Wednesday, May 20, 2009

Moral Treatment and the Personality Disorders

A few comments on one article of particular interest to me, "Moral Treatment and the
Personality Disorders" by Louis Charland in The Philosophy of Psychiatry: A Companion, Jennifer Radden [3d], [Oxford Universit Press, 2004] [pp64-77].
I became interested in Charland because of what he has written about Philippe Pinel, whose work I have been researching for a few years. His thoughts about Personality Disorders are of more general interest. His argument is that Cluster B personality disorders [Anti-social, and Borderline] are not medical kinds but what he calls interactive kinds and should not be within the purview of medicine. His argument is that the treatment of Axis I disorders as well as Cluster A and Cluster C disorders do not require "the sort of moral willingness and effort required by
Cluster B disorders." While "the dependent individual," he notes, "may annoy others … [he/she] does not necessarily intend to annoy them for the sake of it." Charland suggests that people with Cluster B disorders do intend the annoying [harmful] effects they have on others and therefore require a moral treatment, not a medical one, that will help them to intend otherwise. I find his distinction between moral and medical treatments unsatisfactory, to say the least. My own experience with people with Antisocial and Borderline diagnoses is that they like people with any disease, pursue treatment [if we must use that term] to diminish their own personal suffering and not to be be better people [more thoughtful of others feelings]]. The threat of jail is modestly good "treatment" for some people with an Antisocial diagnosis and when Borderlines benefit from treatments [like DBT], it is because help them feel better. It seems to me that the whole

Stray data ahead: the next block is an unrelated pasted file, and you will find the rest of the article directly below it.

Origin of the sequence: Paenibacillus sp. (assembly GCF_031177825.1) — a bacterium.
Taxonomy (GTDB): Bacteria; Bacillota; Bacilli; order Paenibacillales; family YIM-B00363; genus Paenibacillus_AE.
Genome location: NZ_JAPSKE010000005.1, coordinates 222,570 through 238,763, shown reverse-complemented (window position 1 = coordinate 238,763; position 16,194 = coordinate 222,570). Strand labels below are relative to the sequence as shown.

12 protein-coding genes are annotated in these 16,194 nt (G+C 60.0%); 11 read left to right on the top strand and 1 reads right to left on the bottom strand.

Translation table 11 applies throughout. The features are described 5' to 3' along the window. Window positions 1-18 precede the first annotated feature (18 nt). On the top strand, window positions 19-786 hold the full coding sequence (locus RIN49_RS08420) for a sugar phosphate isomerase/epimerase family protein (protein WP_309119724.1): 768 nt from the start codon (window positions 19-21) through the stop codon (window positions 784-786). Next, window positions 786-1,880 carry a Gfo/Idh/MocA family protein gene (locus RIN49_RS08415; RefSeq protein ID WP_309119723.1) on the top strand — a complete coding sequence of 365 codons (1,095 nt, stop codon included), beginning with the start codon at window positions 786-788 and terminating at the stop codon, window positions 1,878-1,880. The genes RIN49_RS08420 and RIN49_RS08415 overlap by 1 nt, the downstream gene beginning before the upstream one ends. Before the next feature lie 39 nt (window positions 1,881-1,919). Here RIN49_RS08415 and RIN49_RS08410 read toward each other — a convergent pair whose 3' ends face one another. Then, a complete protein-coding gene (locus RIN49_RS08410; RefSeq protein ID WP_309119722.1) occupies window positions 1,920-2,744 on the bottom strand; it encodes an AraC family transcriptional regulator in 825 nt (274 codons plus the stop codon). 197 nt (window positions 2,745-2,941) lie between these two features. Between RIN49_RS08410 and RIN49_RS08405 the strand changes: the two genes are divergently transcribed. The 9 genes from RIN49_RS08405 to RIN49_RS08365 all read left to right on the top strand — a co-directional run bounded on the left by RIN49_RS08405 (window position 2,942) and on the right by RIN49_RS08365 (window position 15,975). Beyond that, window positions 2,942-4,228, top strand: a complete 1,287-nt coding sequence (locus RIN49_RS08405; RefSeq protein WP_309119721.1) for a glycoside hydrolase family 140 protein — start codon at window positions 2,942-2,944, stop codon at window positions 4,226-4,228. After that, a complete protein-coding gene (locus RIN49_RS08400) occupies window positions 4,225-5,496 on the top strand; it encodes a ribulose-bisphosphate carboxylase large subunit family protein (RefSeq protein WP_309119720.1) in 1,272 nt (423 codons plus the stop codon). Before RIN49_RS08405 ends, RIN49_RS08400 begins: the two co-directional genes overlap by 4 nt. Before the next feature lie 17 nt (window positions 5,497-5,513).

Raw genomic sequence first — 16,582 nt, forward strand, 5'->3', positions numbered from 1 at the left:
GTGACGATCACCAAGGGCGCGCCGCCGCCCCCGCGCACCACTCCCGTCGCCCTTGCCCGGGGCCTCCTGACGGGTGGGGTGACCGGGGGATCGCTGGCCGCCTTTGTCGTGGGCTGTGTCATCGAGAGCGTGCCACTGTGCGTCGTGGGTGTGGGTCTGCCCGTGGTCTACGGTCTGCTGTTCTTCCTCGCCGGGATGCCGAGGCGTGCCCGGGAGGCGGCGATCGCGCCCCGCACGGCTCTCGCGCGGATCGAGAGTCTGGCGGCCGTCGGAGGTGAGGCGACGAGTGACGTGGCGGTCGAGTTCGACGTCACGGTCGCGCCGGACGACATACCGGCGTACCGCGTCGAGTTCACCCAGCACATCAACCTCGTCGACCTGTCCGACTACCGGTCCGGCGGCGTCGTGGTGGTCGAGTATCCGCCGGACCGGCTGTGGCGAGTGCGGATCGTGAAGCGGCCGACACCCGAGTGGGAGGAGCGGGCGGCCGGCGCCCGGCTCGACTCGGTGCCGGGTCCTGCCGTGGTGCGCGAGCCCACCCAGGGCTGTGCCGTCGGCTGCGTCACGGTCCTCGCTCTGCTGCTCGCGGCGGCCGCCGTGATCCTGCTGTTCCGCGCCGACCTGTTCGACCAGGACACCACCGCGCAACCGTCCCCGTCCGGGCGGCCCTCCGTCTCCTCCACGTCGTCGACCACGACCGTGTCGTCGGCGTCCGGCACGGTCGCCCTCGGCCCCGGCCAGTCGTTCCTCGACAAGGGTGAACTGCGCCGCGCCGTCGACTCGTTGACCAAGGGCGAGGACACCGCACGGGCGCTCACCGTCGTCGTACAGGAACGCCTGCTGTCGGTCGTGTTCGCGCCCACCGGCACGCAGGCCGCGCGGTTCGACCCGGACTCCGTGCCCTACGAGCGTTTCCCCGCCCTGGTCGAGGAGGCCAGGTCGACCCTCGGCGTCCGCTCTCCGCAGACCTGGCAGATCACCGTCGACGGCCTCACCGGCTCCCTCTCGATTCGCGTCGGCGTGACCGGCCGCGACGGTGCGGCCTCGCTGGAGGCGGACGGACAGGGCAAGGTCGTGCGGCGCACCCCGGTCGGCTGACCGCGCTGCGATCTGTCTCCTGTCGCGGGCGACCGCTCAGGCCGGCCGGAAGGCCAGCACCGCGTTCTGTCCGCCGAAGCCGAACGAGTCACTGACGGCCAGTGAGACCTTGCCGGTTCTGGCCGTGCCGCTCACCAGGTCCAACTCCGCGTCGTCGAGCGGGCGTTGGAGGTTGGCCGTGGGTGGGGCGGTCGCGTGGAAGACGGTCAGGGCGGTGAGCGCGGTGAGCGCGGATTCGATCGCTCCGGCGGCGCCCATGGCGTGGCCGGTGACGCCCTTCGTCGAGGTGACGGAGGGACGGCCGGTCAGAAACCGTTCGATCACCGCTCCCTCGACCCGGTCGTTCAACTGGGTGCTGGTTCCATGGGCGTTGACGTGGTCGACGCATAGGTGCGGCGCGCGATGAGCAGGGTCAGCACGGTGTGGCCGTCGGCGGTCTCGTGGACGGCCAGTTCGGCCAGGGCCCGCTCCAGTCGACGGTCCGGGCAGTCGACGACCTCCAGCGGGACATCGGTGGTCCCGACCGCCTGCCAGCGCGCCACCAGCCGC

discussion of "kinds" is as misguided when it is pursued by critics of psychiatry like Charland, as it is when it is done by the authors of the DSM.
..........
Charland reveals himself to be a dualist, identifying a realm of
actions that one intends and one that one does not intend. While this
is not the cartesian dualism of substances, it serves the same
function--to distinguish that which we are responsible for--mind,
intention, from that which we are not responsible for--body, cluster A
syndromes. Psychotherapy as inspired by Freud [and Pinel, I would
argue] in contrast is based on a monist principle. Psychoanalytic
discourse does not make a distinction between the intended and the not
intended, or perhaps I should say that the concept of unconscious
motivation is a a concept that joins the intentional and unintentional
in a way that allows one to talk about the intentional in a non
judgmental way. It makes moral therapy as Charland uses it obsolete. I
think that Charland is thinking in pre-Freudian terms and from reading
his work on Pinel, he is also thinking in eighteenth-century dualist
[though obviously not about substances] terms as well.

Friday, May 15, 2009

Waterboarding as Psychotherapy